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Interview: Bob the Artist

Posted on: Wednesday, January 10th, 2001
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  • Waiheke Island, New Zealand.

A month ago, we met James the Gardener. Today, we introduce you to another Waiheke resident, a local artist who creates and sells his works at a main street studio/shop called Jade Jade Jade. The shop is always busy. And his pieces are so distinctive that wearing one turns out to be a great way to meet people on the island.

  • Interview: Bob the Artist

Q: Every time I come into your shop, there are new pieces. How many do you make?
A: I make about six big pieces—that can each take up to a month—each year. Then I make about five smaller tems each week, plus an occasional quite small and cheap—for the marketplace.

Q: Most of the smaller pieces are pendants that people wear; do you think of them as jewelry?
A: No, they´re little sculptures. They´re ideas that hang. I´m not really interested in decoration, and don´t really understand the world of jewelry.

Q: I´ve noticed that a lot of people in New Zealand wear jade. Why?
A: Mostly because of the Maoris, our native people, and their traditional use of it. To them, jade is the most valuable treasure. It´s the touchstone for their ancestors, and embodies the manna of their people.

Q: Is that true elsewhere? Or with any other stone?
A: It´s more true with jade than any other stone. And it happens in China, Europe, and Central America.

Q: What do you think makes jade so extraordinary?
A: It´s so durable they made axes with it in Neolithic times. And time has made it special. Jade is metamorphic, and goes through transformations you can see. There´s a story and history in each rock; it´s slow, fast, pure, and corrupt.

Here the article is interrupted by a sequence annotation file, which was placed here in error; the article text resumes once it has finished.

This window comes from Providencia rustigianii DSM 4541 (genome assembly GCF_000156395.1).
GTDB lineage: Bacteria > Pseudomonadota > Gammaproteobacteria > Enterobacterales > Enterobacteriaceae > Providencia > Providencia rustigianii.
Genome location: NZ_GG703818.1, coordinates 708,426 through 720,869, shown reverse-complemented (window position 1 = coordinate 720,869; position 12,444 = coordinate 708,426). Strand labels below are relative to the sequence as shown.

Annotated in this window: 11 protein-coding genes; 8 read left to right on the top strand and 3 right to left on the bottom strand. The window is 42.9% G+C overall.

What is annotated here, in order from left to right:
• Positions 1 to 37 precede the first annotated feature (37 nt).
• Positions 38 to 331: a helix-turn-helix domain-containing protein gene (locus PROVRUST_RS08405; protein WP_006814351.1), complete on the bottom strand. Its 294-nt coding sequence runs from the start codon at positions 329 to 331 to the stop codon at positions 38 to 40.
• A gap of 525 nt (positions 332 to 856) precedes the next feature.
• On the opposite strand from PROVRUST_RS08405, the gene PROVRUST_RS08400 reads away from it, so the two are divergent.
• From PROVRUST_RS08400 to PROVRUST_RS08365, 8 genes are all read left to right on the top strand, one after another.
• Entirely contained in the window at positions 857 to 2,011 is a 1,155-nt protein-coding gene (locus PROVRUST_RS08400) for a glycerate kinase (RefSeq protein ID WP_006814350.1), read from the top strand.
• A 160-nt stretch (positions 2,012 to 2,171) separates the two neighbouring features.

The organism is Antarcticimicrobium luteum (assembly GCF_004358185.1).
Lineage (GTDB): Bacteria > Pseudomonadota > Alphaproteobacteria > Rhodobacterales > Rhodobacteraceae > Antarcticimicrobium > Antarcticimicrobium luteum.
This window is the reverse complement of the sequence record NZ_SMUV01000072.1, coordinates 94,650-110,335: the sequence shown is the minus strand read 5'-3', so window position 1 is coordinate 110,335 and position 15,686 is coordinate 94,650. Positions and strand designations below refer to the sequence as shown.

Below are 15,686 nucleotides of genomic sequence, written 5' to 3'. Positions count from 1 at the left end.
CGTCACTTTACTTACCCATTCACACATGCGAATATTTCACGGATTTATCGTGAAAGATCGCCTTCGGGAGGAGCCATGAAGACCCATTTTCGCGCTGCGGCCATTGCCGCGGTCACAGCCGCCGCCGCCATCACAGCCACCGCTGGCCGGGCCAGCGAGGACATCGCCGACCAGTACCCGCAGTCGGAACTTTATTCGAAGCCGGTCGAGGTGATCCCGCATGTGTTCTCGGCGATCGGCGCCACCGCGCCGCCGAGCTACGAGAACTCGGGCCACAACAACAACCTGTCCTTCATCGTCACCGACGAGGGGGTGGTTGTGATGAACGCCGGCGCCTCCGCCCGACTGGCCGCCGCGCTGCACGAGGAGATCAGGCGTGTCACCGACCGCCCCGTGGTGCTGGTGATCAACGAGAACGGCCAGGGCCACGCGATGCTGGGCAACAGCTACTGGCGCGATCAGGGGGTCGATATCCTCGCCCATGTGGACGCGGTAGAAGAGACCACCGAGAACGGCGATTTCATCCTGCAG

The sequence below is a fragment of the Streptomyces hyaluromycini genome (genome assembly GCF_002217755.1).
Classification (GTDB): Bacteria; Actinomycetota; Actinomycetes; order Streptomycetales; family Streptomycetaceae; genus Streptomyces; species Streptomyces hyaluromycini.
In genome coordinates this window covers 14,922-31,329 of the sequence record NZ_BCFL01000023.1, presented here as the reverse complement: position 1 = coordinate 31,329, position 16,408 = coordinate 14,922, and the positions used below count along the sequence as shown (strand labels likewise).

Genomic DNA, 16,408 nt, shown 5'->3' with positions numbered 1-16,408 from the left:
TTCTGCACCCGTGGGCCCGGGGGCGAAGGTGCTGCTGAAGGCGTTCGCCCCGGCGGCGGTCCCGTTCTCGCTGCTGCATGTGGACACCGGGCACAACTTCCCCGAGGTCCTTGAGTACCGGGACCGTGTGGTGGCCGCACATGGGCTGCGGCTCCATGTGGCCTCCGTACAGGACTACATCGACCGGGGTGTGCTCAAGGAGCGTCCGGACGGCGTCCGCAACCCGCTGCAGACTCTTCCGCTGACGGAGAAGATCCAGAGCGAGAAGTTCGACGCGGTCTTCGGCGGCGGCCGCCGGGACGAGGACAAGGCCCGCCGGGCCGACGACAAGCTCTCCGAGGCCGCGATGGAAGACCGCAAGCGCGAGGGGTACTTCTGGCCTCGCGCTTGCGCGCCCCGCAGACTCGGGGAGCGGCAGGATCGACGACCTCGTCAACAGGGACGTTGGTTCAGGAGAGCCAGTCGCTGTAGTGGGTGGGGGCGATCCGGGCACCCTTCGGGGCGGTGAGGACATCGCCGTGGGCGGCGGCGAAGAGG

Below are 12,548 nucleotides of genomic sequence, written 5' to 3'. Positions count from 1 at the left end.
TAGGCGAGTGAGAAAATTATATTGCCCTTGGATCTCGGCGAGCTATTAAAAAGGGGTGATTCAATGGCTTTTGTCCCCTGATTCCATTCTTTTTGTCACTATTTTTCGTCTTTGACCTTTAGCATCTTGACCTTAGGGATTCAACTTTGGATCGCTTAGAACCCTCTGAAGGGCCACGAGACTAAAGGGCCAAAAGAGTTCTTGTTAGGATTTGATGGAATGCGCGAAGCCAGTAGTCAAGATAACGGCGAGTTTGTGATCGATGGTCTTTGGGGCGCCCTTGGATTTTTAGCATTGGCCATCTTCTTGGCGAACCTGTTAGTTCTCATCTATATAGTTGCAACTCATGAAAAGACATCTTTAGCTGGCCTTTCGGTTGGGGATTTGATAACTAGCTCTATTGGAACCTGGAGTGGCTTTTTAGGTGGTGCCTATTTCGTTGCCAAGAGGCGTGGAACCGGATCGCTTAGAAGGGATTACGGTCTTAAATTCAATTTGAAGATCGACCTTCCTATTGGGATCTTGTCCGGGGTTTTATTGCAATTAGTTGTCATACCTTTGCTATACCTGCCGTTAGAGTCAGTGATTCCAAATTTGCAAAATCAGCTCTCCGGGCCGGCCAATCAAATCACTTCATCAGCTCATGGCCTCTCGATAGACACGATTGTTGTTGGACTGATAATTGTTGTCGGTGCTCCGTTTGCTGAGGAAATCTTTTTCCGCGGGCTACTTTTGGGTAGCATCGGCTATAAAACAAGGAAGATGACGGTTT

Q: How do you create your pieces?
A: Sometimes I start with an idea and sometimes the idea finds me. Each rock determines it, really. I have to find the story. It´s always a challenge. And the finished product is never as good as the primary idea.

Q: Is there a particular type of person who buys or wears jade?

A: Not at all. Even businessmen in Auckland wear them under their suits. It has nothing to do with their culture, wealth, or age.

Q: What do you think it means to people?
A: People wear it as a talisman. It´s a token of one´s connection with the earth, and of a migratory, nomadic people.

Q: What do you mean?
A: New Zealand was last place on earth to be colonized—the end of the line. When you live here, that imbues your sensibility. Jade is a way of finding commonality with our people back to the first Polynesians.

Q: How does that affect the forms you make?
A: Jade carving is the quintessential art of expressing that. I seek dynamic forms—curvilinear, infinite, open, and not tied down.

Q: Do you think your customers understand that?
A: I think so. I insist that the buyer knows what I was intending. That sounds egocentric, and I don´t mean it that way. Most people respond to the pieces and can´t even articulate why. But something touches them and they open up.